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Avionics graphics hardware performance prediction with machine learning

Simon R. Girard, Vincent Legault, Guy Bois and Jean-François Boland

Article (2019)

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Cite this document: Girard, S. R., Legault, V., Bois, G. & Boland, J.-F. (2019). Avionics graphics hardware performance prediction with machine learning. Scientific Programming, 2019. doi:10.1155/2019/9195845
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Abstract

Within the strongly regulated avionic engineering field, conventional graphical desktop hardware and software application programming interface (API) cannot be used because they do not conform to the avionic certification standards. We observe the need for better avionic graphical hardware, but system engineers lack system design tools related to graphical hardware. The endorsement of an optimal hardware architecture by estimating the performance of a graphical software, when a stable rendering engine does not yet exist, represents a major challenge. As proven by previous hardware emulation tools, there is also a potential for development cost reduction, by enabling developers to have a first estimation of the performance of its graphical engine early in the development cycle. In this paper, we propose to replace expensive development platforms by predictive software running on a desktop computer. More precisely, we present a system design tool that helps predict the rendering performance of graphical hardware based on the OpenGL Safety Critical API. First, we create nonparametric models of the underlying hardware, with machine learning, by analyzing the instantaneous frames per second (FPS) of the rendering of a synthetic 3D scene and by drawing multiple times with various characteristics that are typically found in synthetic vision applications. The number of characteristic combinations used during this supervised training phase is a subset of all possible combinations, but performance predictions can be arbitrarily extrapolated. To validate our models, we render an industrial scene with characteristic combinations not used during the training phase and we compare the predictions to those real values. We find a median prediction error of less than 4 FPS.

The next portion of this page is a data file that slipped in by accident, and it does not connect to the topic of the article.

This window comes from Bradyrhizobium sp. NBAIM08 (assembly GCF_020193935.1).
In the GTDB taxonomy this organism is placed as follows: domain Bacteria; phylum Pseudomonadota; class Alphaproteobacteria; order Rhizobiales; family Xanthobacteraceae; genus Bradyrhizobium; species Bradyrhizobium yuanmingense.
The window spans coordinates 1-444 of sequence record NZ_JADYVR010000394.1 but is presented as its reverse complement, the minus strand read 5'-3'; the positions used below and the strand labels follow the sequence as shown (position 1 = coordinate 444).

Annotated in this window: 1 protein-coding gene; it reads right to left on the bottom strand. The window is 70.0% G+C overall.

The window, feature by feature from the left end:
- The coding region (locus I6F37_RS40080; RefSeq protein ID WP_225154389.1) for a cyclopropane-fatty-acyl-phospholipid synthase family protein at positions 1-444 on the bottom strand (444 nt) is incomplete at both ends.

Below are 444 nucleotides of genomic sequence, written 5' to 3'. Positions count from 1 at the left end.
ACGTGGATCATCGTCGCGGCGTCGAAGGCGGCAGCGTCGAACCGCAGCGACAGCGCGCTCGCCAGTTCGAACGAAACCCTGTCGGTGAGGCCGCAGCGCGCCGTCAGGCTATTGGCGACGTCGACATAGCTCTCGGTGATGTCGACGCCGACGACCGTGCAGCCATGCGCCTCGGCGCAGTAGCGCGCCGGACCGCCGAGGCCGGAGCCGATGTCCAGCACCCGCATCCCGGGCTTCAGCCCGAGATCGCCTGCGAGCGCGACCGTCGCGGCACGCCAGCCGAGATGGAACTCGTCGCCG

Open Access document in PolyPublie
Subjects: 2700 Technologie de l'information > 2719 Architecture d'ordinateur et conception
Department: Département de génie informatique et génie logiciel
Date Deposited: 10 May 2022 09:25
Last Modified: 11 May 2022 01:20
PolyPublie URL: https://publications.polymtl.ca/4895/
Document issued by the official publisher
Journal Title: Scientific Programming (vol. 2019)
Publisher: Hindawi
Official URL: https://doi.org/10.1155/2019/9195845

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